The former CEO of Syncrude says it’s about time Prime Minister Justin Trudeau stepped into the Trans Mountain rift between British Columbia and Alberta.

“It’s time for governments to really come together and try and resolve this impasse,” former Syncrude President and chief operating officer Jim Carter told BNN Thursday. “Up until now the premier of Alberta has been doing the heavy lifting and it’s time for the feds to come to the party.”

Justin Trudeau announced Thursday that he will meet with Alberta Premier Rachel Notley and B.C. Premier John Horgan on Sunday in hopes of resolving the dispute over the proposed pipeline project.

“I’m hopeful that now that the prime minister has become more engaged in the file, personally, that we’ll be able to see our way into making some headway on this whole thing,” Carter told BNN.

The standoff between Alberta and B.C. hit a peak after Kinder Morgan said Sunday it was halting all non-essential spending on its $7.4-billion Trans Mountain expansion project amid mounting opposition from British Columbia.  

Kinder Morgan says it will scrap the project unless all legal and jurisdictional challenges are resolved by May 31.

After the lengthy review processes and appeals to meet conditions that have accompanied the federal approval of the Trans Mountain expansion project, Carter said that provinces should abide by those decisions in the interest of foreign investment.

“If we don’t do that then all of the processes are all for naught,” Carter said. “We’re sending a tremendous negative message to the investment community.”

Carter added that B.C.’s efforts to block the expansion call the very notion of confederation into question.

“If, indeed, a province can stop an adjacent province’s products from getting to market, then one has really got to question: Where’s the value on confederation, when it comes to working together on these things?”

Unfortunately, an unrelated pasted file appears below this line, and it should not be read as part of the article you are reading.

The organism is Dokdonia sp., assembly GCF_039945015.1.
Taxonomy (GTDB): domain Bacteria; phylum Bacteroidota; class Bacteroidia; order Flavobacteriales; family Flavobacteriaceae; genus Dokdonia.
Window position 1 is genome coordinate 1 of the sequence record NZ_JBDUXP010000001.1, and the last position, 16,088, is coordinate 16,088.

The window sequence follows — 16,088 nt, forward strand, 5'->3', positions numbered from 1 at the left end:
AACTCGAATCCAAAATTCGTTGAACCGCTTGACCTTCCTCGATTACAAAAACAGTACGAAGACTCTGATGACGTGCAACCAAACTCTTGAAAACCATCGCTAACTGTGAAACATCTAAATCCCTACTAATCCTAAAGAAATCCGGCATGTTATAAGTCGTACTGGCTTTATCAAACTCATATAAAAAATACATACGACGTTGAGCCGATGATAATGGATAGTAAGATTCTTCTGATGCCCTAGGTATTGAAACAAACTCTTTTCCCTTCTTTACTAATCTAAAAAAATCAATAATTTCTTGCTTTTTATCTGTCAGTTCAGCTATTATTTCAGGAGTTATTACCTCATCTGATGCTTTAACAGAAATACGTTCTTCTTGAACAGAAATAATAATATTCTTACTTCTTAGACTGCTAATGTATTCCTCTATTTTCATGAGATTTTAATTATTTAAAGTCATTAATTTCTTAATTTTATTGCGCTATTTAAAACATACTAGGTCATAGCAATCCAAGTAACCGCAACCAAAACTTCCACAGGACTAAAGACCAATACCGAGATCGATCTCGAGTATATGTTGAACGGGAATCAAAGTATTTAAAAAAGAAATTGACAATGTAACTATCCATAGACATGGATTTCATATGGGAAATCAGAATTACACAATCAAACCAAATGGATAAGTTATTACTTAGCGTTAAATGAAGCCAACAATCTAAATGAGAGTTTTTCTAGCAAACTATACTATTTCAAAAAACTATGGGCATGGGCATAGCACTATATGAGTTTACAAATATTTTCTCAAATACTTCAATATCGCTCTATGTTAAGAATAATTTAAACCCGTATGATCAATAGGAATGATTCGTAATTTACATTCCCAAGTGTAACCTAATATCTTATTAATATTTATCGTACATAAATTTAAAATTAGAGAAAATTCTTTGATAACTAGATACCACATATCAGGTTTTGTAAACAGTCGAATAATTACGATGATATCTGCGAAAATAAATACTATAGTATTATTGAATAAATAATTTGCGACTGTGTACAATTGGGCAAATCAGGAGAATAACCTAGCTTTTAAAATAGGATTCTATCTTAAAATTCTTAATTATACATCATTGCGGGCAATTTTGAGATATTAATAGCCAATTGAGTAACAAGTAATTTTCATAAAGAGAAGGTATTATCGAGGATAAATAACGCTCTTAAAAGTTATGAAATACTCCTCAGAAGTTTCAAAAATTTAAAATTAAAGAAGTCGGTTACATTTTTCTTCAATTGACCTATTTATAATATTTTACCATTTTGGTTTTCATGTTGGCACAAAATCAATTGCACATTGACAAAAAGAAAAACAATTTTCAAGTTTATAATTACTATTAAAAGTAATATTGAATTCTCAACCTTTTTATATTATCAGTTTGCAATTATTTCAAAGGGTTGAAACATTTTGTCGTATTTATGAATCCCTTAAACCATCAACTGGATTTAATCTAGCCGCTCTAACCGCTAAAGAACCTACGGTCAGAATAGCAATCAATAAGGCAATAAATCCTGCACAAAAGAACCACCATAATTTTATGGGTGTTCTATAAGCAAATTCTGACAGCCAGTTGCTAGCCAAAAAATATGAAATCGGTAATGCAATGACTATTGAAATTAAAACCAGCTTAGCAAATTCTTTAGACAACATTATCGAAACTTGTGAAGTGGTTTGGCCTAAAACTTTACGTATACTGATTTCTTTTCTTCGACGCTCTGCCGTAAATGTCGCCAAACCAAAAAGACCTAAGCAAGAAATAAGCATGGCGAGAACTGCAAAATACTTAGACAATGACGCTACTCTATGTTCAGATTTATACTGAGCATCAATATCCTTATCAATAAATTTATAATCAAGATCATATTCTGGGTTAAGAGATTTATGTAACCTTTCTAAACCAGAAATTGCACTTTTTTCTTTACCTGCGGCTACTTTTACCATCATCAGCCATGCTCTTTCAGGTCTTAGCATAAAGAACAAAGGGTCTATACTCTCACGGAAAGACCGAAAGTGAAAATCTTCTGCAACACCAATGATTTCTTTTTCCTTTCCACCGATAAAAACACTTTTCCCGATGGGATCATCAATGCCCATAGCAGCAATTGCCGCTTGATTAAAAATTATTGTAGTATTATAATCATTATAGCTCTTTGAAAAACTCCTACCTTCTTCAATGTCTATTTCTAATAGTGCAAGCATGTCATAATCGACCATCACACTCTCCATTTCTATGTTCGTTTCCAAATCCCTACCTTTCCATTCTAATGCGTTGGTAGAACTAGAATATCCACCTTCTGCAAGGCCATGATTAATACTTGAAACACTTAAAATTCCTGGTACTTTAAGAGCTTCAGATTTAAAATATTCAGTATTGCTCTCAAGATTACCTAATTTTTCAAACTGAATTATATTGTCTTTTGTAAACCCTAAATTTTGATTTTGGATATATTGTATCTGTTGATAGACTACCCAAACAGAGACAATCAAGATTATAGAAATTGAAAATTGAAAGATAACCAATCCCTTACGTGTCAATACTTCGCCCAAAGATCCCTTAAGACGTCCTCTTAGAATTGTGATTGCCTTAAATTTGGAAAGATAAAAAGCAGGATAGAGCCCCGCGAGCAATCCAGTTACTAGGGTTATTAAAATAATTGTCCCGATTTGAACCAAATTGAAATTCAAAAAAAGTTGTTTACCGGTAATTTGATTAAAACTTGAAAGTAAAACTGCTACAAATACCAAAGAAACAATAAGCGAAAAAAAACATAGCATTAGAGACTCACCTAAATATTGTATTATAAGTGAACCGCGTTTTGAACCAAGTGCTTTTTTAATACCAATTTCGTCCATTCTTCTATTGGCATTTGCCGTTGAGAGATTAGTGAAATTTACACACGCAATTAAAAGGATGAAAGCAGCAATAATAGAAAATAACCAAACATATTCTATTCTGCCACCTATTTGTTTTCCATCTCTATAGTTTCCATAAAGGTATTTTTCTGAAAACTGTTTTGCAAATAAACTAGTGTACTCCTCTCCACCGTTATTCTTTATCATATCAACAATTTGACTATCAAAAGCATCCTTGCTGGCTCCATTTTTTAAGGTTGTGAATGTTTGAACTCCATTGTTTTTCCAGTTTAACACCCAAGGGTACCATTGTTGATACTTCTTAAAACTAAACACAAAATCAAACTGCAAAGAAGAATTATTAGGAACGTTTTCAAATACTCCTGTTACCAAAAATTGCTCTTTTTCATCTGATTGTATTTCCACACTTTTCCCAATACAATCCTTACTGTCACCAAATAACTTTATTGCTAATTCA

Andrew Weaver, the leader of the B.C. Green Party – upon whose support Horgan’s NDP government relies – floated a compromise in a BNN interview Wednesday.

“Let’s talk about [refining in Alberta] as a way forward,” Weaver said. “That is where the jobs are, that is where the economic growth is and that is ultimately what people need: gasoline and oil and jet fuel.”

Carter sees that as a narrow solution when it comes to the global oil market.

“We have to be able to satisfy the demand that’s out there [from] customers and there is a demand for diluted bitumen in the marketplace and other countries have refineries that can handle this kind of crude,” Carter said.

“I think it would be silly for us to think we were just going to produce a single product - a totally upgraded product - and putting that into the market when the demand is there to have something that is not refined to that extent.”

He added that the failure to get the Trans Mountain expansion completed would be a “travesty,” especially if the argument against doing so is environmental.

“The existing pipeline was built somewhere between 1949 and 1953 based on 1940s technology, and it’s been running ever since then without any major serious incidents of spills. And, today, if you thought about the technology we have to apply to these things … All of those risks are far more mitigated today than they were when the original decision was made,” Carter said.